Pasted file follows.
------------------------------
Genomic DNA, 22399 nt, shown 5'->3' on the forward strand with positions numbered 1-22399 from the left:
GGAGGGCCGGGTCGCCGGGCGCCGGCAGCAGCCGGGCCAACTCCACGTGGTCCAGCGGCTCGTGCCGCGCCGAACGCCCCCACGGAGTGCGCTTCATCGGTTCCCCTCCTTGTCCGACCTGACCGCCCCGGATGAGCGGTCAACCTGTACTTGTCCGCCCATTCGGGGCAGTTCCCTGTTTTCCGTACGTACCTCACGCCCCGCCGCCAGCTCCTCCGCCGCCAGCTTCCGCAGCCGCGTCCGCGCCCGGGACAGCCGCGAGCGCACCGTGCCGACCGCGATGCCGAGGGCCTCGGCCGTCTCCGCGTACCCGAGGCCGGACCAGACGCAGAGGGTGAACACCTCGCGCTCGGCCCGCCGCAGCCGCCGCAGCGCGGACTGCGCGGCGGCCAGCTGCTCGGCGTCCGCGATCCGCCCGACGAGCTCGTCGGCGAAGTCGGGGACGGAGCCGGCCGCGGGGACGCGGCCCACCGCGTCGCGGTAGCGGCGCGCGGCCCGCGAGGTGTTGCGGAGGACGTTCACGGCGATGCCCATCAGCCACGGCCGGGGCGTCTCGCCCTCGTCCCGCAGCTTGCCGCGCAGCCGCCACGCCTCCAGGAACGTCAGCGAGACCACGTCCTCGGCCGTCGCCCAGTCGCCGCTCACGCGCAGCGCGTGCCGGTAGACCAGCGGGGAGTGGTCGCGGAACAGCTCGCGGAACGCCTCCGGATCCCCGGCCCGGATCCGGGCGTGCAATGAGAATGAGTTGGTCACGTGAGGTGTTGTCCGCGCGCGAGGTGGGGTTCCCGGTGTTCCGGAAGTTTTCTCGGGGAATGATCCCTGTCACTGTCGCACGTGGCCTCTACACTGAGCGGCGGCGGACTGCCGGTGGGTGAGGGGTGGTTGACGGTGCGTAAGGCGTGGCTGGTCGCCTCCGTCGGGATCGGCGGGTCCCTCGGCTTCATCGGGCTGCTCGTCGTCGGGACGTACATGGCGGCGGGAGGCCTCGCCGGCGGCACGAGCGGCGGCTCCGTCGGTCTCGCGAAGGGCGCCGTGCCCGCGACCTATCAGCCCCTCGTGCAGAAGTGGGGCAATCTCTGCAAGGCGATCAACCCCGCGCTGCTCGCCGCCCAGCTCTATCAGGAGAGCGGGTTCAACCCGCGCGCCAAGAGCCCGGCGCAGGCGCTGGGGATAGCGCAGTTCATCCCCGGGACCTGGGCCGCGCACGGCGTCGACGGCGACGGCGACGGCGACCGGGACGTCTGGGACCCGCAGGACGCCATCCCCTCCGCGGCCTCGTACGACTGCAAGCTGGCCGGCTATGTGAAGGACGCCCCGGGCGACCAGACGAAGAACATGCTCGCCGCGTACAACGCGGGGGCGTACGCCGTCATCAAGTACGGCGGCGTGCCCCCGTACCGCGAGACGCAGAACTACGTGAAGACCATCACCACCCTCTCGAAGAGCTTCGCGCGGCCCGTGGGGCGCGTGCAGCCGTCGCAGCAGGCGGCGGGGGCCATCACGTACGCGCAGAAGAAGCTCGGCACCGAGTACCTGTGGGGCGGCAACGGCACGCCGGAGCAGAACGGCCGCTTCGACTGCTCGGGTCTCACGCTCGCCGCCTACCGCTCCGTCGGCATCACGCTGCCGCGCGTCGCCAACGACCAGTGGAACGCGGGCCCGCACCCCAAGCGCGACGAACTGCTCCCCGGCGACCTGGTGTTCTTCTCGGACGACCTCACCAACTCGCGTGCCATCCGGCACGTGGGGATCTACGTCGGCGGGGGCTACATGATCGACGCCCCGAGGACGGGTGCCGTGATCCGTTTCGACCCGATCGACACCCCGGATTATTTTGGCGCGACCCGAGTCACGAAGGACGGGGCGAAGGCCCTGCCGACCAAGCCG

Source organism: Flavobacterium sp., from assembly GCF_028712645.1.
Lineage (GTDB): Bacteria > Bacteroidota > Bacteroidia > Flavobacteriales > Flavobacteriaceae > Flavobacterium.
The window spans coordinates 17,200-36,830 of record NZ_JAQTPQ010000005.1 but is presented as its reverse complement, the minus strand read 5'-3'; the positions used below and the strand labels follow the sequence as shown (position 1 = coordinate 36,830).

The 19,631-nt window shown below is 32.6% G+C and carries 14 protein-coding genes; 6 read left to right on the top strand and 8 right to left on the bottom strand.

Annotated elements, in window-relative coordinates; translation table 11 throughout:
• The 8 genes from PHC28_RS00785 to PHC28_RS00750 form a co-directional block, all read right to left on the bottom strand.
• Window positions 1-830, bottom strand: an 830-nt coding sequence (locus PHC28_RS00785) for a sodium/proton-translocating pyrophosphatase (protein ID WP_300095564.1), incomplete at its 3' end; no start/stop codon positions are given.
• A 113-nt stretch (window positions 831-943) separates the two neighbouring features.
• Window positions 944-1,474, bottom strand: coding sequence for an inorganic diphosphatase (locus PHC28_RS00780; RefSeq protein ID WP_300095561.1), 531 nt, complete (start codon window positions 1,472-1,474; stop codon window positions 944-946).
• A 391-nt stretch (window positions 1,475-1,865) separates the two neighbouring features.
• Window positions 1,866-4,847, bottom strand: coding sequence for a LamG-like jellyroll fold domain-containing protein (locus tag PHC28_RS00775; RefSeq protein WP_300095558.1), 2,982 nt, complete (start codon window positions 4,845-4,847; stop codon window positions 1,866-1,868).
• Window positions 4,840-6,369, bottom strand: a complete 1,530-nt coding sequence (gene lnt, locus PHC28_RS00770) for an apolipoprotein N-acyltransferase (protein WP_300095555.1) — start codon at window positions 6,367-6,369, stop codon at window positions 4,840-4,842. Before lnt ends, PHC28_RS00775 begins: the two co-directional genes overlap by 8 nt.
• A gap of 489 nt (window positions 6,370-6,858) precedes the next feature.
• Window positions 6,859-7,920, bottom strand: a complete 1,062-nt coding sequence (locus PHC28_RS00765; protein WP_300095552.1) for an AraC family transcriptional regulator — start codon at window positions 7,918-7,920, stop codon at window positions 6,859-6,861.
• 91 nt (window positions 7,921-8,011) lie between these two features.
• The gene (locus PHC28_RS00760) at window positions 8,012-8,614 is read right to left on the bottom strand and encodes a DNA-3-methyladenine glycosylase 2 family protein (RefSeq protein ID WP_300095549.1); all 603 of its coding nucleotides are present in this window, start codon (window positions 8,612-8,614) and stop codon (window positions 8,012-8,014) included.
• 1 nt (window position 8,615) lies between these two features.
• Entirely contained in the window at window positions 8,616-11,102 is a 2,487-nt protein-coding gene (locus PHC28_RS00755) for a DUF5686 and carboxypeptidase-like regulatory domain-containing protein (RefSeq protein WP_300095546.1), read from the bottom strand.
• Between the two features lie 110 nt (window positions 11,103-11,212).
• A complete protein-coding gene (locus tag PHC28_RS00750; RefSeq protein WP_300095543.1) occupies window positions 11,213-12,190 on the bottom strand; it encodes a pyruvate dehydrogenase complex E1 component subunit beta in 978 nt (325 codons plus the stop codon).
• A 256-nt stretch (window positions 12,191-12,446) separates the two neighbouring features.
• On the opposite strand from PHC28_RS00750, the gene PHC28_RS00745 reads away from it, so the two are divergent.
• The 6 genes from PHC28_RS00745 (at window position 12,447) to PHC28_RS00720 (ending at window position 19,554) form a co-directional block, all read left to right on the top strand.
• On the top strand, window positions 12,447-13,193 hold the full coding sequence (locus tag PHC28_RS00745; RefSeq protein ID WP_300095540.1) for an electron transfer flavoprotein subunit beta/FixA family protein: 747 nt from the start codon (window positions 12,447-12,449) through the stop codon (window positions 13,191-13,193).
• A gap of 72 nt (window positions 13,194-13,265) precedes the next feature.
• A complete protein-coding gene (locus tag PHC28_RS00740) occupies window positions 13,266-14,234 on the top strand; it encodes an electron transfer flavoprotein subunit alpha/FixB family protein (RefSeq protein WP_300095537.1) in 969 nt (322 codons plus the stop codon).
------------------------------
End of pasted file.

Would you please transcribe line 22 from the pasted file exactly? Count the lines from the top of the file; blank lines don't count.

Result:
• A complete protein-coding gene (locus tag PHC28_RS00750; RefSeq protein WP_300095543.1) occupies window positions 11,213-12,190 on the bottom strand; it encodes a pyruvate dehydrogenase complex E1 component subunit beta in 978 nt (325 codons plus the stop codon).